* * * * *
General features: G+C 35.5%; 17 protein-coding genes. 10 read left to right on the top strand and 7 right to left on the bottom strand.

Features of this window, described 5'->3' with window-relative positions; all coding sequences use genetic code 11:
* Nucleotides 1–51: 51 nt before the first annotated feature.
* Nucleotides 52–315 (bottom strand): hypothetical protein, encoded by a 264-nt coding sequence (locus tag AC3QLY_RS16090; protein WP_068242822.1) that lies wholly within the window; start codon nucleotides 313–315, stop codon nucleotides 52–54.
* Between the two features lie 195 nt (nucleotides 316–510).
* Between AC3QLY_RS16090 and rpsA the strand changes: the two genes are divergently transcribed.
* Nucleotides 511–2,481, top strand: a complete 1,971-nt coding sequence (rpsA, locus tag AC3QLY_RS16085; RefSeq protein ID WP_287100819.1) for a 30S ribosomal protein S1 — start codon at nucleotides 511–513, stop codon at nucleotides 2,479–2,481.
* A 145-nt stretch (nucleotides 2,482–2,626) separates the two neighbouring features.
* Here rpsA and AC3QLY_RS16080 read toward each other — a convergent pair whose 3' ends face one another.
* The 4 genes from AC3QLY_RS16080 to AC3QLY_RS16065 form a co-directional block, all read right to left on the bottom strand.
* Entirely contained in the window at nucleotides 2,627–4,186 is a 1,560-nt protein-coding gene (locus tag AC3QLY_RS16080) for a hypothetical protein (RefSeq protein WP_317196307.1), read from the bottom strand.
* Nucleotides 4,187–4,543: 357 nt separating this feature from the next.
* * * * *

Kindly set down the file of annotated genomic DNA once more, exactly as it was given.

General features: G+C 35.5%; 17 protein-coding genes. 10 read left to right on the top strand and 7 right to left on the bottom strand.

Features of this window, described 5'->3' with window-relative positions; all coding sequences use genetic code 11:
* Nucleotides 1–51: 51 nt before the first annotated feature.
* Nucleotides 52–315 (bottom strand): hypothetical protein, encoded by a 264-nt coding sequence (locus tag AC3QLY_RS16090; protein WP_068242822.1) that lies wholly within the window; start codon nucleotides 313–315, stop codon nucleotides 52–54.
* Between the two features lie 195 nt (nucleotides 316–510).
* Between AC3QLY_RS16090 and rpsA the strand changes: the two genes are divergently transcribed.
* Nucleotides 511–2,481, top strand: a complete 1,971-nt coding sequence (rpsA, locus tag AC3QLY_RS16085; RefSeq protein ID WP_287100819.1) for a 30S ribosomal protein S1 — start codon at nucleotides 511–513, stop codon at nucleotides 2,479–2,481.
* A 145-nt stretch (nucleotides 2,482–2,626) separates the two neighbouring features.
* Here rpsA and AC3QLY_RS16080 read toward each other — a convergent pair whose 3' ends face one another.
* The 4 genes from AC3QLY_RS16080 to AC3QLY_RS16065 form a co-directional block, all read right to left on the bottom strand.
* Entirely contained in the window at nucleotides 2,627–4,186 is a 1,560-nt protein-coding gene (locus tag AC3QLY_RS16080) for a hypothetical protein (RefSeq protein WP_317196307.1), read from the bottom strand.
* Nucleotides 4,187–4,543: 357 nt separating this feature from the next.